Tinder is basically a crapshoot. While sometimes you can find someone to swipe into your life with the dating app, other times you find cruel bullies padding their own insecurities through heartless insults.
Entrepreneurship: How To Make Successfully Make Money Online Blogging
With more individuals working from home and running home-based businesses, one must be comfortable in making money producing content online via blogging. There are many ways one can make money online blogging and while I have personally …
Blogging The Boys (blog)
How The Cowboys Can Score Big By Drafting Takkarist McKinley
Blogging The Boys (blog)
The Cowboys could have an opportunity to take a spec-takk-cular pass rusher in the first round. by DannyPhantom@DannyPhantom24 Apr 12, 2017, 4:00pm CDT. tweet · share · pin · Rec. Photo by Sean M. Haffey/Getty Images. Man crushes are a real thing.
Prisons are awash with mobile phones, allowing inmates to continue a life of crime unhindered by locked doors and barbed wire. Why is technology not being used to stop them?
Thousands of mobile phones are confiscated in UK prisons every year and many more – smuggled in or thrown over the wall – go undetected.
They are a valuable illegal resource – costing between 400 and 1,000 just to borrow.
The government’s National Offender Management Service (NOMS) seized 7,451 mobile phones and Sim cards in prisons in England and Wales in 2013.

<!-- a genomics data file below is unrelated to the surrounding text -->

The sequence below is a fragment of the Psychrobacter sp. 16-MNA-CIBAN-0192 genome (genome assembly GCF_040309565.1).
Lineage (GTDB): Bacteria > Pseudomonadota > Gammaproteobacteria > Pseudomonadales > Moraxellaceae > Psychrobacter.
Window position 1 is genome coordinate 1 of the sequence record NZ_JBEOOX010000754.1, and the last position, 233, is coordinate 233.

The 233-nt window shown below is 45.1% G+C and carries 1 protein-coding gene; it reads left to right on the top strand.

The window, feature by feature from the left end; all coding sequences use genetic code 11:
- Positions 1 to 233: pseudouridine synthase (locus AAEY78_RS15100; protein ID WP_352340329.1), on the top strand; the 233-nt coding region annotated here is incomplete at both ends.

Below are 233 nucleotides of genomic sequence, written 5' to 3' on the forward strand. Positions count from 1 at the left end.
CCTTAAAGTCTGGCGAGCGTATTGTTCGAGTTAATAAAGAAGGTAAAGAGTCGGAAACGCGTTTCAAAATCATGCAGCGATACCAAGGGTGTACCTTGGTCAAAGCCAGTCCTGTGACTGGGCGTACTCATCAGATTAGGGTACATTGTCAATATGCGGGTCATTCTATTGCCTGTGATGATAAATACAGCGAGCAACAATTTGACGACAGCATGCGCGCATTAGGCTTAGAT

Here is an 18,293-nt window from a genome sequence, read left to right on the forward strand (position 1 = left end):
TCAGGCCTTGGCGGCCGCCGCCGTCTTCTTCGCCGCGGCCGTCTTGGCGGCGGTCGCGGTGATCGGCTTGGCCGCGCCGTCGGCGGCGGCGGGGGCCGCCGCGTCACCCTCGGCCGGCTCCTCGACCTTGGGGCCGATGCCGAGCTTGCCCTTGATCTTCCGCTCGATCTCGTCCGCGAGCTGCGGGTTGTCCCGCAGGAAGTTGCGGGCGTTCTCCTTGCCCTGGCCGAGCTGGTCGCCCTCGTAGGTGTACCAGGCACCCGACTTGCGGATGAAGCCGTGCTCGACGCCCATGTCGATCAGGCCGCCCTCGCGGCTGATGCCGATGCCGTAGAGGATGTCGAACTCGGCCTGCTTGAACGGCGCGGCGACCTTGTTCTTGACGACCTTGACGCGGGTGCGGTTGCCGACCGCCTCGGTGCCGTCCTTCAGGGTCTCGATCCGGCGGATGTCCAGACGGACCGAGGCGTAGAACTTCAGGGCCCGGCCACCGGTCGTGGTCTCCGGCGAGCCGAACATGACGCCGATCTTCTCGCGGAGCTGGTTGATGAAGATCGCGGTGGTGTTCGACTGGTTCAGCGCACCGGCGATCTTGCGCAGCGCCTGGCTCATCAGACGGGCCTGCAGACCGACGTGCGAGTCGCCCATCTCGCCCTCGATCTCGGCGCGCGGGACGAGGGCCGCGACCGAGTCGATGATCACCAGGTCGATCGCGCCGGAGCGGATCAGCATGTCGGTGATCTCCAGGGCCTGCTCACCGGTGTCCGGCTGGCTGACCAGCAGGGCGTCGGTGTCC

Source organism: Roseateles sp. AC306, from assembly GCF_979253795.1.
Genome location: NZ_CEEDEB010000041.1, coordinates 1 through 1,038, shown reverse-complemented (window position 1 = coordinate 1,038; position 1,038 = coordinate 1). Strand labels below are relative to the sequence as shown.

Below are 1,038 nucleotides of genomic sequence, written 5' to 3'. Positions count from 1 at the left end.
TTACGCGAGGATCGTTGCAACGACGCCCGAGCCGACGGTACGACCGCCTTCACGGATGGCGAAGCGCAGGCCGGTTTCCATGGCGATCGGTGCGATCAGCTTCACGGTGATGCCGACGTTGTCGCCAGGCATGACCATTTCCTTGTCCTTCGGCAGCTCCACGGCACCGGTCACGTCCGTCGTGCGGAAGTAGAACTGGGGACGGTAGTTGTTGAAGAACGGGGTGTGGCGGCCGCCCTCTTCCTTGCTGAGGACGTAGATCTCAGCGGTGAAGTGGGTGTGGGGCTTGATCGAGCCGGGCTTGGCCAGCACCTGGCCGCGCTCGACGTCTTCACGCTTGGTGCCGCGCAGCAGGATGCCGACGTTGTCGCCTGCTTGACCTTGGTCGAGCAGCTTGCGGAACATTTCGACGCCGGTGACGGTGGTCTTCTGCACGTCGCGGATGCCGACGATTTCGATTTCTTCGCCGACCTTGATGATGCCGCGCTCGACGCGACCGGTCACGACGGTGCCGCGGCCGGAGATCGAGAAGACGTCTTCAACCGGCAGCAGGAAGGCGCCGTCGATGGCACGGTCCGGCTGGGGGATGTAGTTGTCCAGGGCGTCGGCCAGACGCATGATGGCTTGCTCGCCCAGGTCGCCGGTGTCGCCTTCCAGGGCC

Using them, inmates had “commissioned murder, planned escapes, imported automatic firearms and arranged drug imports”, NOMS said.
“The problem is widespread.”
Machine-guns were smuggled into the UK by a prisoner organising the crime by phone from his cell.
Judge David Farrell QC called the “wholly inadequate” prison security that had allowed the crime a “scandal”.
The mother of an inmate in HMP Northumberland claims “the place is full of mobile phones”.
“You’ve got people throwing mobile phones over the fences and then there are prisoners who have access to the grounds so they’re bringing them in,” she says.
Glyn Travis from the Prison Officers’ Association (POA) says the jail is far from unique.
“Drugs and mobile phones are freely thrown into prisons” with delivery by drone “completely undermining the external security that protects the public”, he says.
Sodexo, which runs HMP Northumberland, said “staff worked hard to stop illicit items getting into the prison using a range of technical and intelligence measures”.
But the fact that so many phones make their way into prisons despite security precautions goes some way to explaining how hard it is to find and remove them.
The obvious solution, says the POA, is to make them unusable.